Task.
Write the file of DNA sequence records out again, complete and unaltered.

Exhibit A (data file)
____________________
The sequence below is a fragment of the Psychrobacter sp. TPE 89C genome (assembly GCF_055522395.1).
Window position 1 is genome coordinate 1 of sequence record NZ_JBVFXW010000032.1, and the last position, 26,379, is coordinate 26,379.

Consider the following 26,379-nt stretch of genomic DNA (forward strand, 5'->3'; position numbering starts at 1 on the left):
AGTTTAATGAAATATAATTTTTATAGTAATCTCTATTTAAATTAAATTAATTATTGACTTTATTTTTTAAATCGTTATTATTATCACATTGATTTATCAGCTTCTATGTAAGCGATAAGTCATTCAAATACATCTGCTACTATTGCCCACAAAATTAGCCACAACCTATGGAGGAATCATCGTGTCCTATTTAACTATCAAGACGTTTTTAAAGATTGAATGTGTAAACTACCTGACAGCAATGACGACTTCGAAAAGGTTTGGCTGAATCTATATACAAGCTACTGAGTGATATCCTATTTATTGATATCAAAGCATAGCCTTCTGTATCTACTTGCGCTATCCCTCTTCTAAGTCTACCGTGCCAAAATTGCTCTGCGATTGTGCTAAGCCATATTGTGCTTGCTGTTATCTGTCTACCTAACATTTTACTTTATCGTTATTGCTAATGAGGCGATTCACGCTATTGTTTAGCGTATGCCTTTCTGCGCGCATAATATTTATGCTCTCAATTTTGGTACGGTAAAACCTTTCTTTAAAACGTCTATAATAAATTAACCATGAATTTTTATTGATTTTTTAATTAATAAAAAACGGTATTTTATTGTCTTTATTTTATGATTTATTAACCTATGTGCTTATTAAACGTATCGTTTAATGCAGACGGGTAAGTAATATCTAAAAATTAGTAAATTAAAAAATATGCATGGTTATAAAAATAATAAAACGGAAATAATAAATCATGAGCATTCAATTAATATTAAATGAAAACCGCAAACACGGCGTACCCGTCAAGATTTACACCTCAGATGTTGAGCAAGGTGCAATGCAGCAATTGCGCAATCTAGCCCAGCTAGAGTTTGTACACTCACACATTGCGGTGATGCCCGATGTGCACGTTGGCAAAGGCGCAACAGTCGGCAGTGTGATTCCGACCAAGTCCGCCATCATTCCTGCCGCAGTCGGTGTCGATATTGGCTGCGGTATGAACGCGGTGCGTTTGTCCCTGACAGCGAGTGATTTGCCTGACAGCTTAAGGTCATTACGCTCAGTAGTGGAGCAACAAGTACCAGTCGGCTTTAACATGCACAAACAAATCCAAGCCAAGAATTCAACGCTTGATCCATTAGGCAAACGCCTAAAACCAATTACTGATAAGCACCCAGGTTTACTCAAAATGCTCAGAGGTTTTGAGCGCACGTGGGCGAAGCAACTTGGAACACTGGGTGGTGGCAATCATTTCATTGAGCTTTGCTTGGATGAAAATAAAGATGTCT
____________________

The sequence below is a fragment of the Psychrobacter sp. TPE 89C genome (assembly GCF_055522395.1).
Window position 1 is genome coordinate 1 of sequence record NZ_JBVFXW010000032.1, and the last position, 26,379, is coordinate 26,379.

Consider the following 26,379-nt stretch of genomic DNA (forward strand, 5'->3'; position numbering starts at 1 on the left):
AGTTTAATGAAATATAATTTTTATAGTAATCTCTATTTAAATTAAATTAATTATTGACTTTATTTTTTAAATCGTTATTATTATCACATTGATTTATCAGCTTCTATGTAAGCGATAAGTCATTCAAATACATCTGCTACTATTGCCCACAAAATTAGCCACAACCTATGGAGGAATCATCGTGTCCTATTTAACTATCAAGACGTTTTTAAAGATTGAATGTGTAAACTACCTGACAGCAATGACGACTTCGAAAAGGTTTGGCTGAATCTATATACAAGCTACTGAGTGATATCCTATTTATTGATATCAAAGCATAGCCTTCTGTATCTACTTGCGCTATCCCTCTTCTAAGTCTACCGTGCCAAAATTGCTCTGCGATTGTGCTAAGCCATATTGTGCTTGCTGTTATCTGTCTACCTAACATTTTACTTTATCGTTATTGCTAATGAGGCGATTCACGCTATTGTTTAGCGTATGCCTTTCTGCGCGCATAATATTTATGCTCTCAATTTTGGTACGGTAAAACCTTTCTTTAAAACGTCTATAATAAATTAACCATGAATTTTTATTGATTTTTTAATTAATAAAAAACGGTATTTTATTGTCTTTATTTTATGATTTATTAACCTATGTGCTTATTAAACGTATCGTTTAATGCAGACGGGTAAGTAATATCTAAAAATTAGTAAATTAAAAAATATGCATGGTTATAAAAATAATAAAACGGAAATAATAAATCATGAGCATTCAATTAATATTAAATGAAAACCGCAAACACGGCGTACCCGTCAAGATTTACACCTCAGATGTTGAGCAAGGTGCAATGCAGCAATTGCGCAATCTAGCCCAGCTAGAGTTTGTACACTCACACATTGCGGTGATGCCCGATGTGCACGTTGGCAAAGGCGCAACAGTCGGCAGTGTGATTCCGACCAAGTCCGCCATCATTCCTGCCGCAGTCGGTGTCGATATTGGCTGCGGTATGAACGCGGTGCGTTTGTCCCTGACAGCGAGTGATTTGCCTGACAGCTTAAGGTCATTACGCTCAGTAGTGGAGCAACAAGTACCAGTCGGCTTTAACATGCACAAACAAATCCAAGCCAAGAATTCAACGCTTGATCCATTAGGCAAACGCCTAAAACCAATTACTGATAAGCACCCAGGTTTACTCAAAATGCTCAGAGGTTTTGAGCGCACGTGGGCGAAGCAACTTGGAACACTGGGTGGTGGCAATCATTTCATTGAGCTTTGCTTGGATGAAAATAAAGATGTCT